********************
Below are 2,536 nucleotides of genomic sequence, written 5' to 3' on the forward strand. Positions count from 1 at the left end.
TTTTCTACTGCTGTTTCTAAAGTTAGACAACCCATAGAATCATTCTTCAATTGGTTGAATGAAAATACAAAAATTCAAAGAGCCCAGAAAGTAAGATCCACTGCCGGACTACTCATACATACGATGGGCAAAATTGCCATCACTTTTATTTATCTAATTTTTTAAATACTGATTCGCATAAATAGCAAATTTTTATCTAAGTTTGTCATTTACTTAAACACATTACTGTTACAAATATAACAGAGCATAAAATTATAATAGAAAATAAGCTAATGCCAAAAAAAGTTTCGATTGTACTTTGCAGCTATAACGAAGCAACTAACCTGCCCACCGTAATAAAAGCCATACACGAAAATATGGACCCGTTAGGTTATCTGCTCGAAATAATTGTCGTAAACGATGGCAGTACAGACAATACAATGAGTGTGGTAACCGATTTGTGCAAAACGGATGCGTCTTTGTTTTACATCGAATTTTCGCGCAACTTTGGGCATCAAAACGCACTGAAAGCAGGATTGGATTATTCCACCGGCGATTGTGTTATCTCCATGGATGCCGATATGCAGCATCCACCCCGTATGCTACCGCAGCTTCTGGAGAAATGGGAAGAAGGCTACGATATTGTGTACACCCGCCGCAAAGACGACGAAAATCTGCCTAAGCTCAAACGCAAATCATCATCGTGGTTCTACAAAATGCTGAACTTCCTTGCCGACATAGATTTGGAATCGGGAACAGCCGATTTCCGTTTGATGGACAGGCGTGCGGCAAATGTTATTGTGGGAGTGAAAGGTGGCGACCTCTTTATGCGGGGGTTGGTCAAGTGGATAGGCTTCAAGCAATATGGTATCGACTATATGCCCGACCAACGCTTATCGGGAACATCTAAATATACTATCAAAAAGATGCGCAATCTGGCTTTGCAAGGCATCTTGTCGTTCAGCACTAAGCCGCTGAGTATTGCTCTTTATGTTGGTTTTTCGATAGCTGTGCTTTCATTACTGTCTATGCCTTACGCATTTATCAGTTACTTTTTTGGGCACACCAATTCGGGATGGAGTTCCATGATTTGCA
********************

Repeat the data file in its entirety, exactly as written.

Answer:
Below are 2,536 nucleotides of genomic sequence, written 5' to 3' on the forward strand. Positions count from 1 at the left end.
TTTTCTACTGCTGTTTCTAAAGTTAGACAACCCATAGAATCATTCTTCAATTGGTTGAATGAAAATACAAAAATTCAAAGAGCCCAGAAAGTAAGATCCACTGCCGGACTACTCATACATACGATGGGCAAAATTGCCATCACTTTTATTTATCTAATTTTTTAAATACTGATTCGCATAAATAGCAAATTTTTATCTAAGTTTGTCATTTACTTAAACACATTACTGTTACAAATATAACAGAGCATAAAATTATAATAGAAAATAAGCTAATGCCAAAAAAAGTTTCGATTGTACTTTGCAGCTATAACGAAGCAACTAACCTGCCCACCGTAATAAAAGCCATACACGAAAATATGGACCCGTTAGGTTATCTGCTCGAAATAATTGTCGTAAACGATGGCAGTACAGACAATACAATGAGTGTGGTAACCGATTTGTGCAAAACGGATGCGTCTTTGTTTTACATCGAATTTTCGCGCAACTTTGGGCATCAAAACGCACTGAAAGCAGGATTGGATTATTCCACCGGCGATTGTGTTATCTCCATGGATGCCGATATGCAGCATCCACCCCGTATGCTACCGCAGCTTCTGGAGAAATGGGAAGAAGGCTACGATATTGTGTACACCCGCCGCAAAGACGACGAAAATCTGCCTAAGCTCAAACGCAAATCATCATCGTGGTTCTACAAAATGCTGAACTTCCTTGCCGACATAGATTTGGAATCGGGAACAGCCGATTTCCGTTTGATGGACAGGCGTGCGGCAAATGTTATTGTGGGAGTGAAAGGTGGCGACCTCTTTATGCGGGGGTTGGTCAAGTGGATAGGCTTCAAGCAATATGGTATCGACTATATGCCCGACCAACGCTTATCGGGAACATCTAAATATACTATCAAAAAGATGCGCAATCTGGCTTTGCAAGGCATCTTGTCGTTCAGCACTAAGCCGCTGAGTATTGCTCTTTATGTTGGTTTTTCGATAGCTGTGCTTTCATTACTGTCTATGCCTTACGCATTTATCAGTTACTTTTTTGGGCACACCAATTCGGGATGGAGTTCCATGATTTGCA